Koyaanisquatsi (1982) is a film. It's also an experience, and an album, and a study in photography.

I watched Koyaanisquatsi again yesterday. It is as fresh an experience as when I first saw it on PBS back in 1984 or so. It was shown on American Experience, I think. I only saw the last half of the movie, but the effect on me was profound and mesmerizing. My mind lit up. It met some need in me to see the world differently.

The film is images and music. Nothing else. There is no narration, no plot (other than the ebb and flow of nature and humanity). The beauty of nature. The destruction of nature by man, which is also beautiful.  The magnificent beauty of man. It's all there for you to find. You won't be told what to think. Even in the editing there is no poltical statement or meaning. It presents mankind to you. To admire, or to despise, as you wish.

During production Francis Ford Coppola asked to see the film. The producers showed it to him, and he said it was a film which needed to be made. I saw it the same way that day. It needed to be made. Nothing like it was attempted since Charles and Ray Eames film work in the 1960's and 1970's, but this was done perfectly, It was done right. The Eames work, like "Powers of Ten" hints at the greatness which is possible on film, but doesn't quite deliver. In Koyaanisquatsi the director, Godfrey Reggio, and the cinematographer/cameraman, Ron Fricke, pull it off. The feeling is right, and the footage is interesting, astounding (United Boeing 747's anyone?), meaningful. Seriously, I still cheer during the film. At many spots. The tilt shot of the keystoned glass wall of a building as clouds roll by in its windows. The full moon moving behind a modern skyscraper. The tops of clouds rolling like waves through a mountain pass. All the wonderful nighttime footage of cities in motion.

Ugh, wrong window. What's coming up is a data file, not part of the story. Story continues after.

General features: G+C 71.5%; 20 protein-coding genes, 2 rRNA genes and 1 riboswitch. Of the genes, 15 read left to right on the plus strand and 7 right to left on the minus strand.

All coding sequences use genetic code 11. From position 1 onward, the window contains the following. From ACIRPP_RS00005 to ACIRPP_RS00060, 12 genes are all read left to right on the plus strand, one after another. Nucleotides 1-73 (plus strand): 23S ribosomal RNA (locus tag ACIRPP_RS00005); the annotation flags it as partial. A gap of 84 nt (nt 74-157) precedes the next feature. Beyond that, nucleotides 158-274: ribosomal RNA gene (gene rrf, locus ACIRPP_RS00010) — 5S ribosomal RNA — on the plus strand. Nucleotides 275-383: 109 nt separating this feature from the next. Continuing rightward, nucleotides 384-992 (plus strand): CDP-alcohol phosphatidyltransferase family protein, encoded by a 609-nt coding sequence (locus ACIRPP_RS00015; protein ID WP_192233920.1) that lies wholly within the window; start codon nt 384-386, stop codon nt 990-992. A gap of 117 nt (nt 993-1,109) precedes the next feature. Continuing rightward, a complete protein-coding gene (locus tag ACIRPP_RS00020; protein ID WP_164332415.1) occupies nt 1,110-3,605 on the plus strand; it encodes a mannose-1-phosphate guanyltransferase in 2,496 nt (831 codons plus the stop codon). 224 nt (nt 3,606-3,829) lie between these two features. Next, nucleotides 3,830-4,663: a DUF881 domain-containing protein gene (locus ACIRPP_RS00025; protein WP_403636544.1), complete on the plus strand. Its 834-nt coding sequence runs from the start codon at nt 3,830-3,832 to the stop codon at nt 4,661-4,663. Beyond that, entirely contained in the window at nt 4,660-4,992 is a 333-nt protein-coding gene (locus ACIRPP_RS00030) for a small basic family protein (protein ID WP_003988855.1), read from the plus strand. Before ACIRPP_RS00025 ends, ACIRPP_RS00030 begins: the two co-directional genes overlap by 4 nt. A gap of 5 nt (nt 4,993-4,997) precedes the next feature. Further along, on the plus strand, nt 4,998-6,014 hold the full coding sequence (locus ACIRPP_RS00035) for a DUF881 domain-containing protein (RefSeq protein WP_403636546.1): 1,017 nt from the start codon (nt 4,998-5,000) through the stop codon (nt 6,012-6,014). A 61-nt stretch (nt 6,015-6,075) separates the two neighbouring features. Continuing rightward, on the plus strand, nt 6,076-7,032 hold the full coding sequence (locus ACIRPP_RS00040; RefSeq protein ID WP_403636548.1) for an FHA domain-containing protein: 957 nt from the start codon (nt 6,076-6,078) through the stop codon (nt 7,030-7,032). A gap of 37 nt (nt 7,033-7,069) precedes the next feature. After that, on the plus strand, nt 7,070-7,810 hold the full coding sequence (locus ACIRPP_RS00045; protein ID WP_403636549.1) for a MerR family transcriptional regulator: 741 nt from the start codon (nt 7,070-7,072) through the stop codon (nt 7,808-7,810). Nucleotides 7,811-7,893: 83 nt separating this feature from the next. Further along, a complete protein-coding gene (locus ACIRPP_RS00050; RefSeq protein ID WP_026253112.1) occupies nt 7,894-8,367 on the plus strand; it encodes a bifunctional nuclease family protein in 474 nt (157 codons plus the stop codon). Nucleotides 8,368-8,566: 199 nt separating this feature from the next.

And the music! Philip Glass writes minimalistic orchestrations, repeating phrases, simple melodies, which perfectly accent the images. I can listen to his music driving through the southwest and it's like I'm in a second version of the film. One of the most remarkable experiences I've had while driving the going south on US 666 to Gallup, New Mexico, driving past the barren desert last the lone and symmetric power lines, while listening to Glass' music as the afternoon sun brought a golden glow to the landscape. It was a perfect moment.

If you get a chance to watch Koyaanisquatsi on a quiet afternoon, please do. And invite me over. And if you want to see it, invite yourself over to my house. I'd love to watch it with you.

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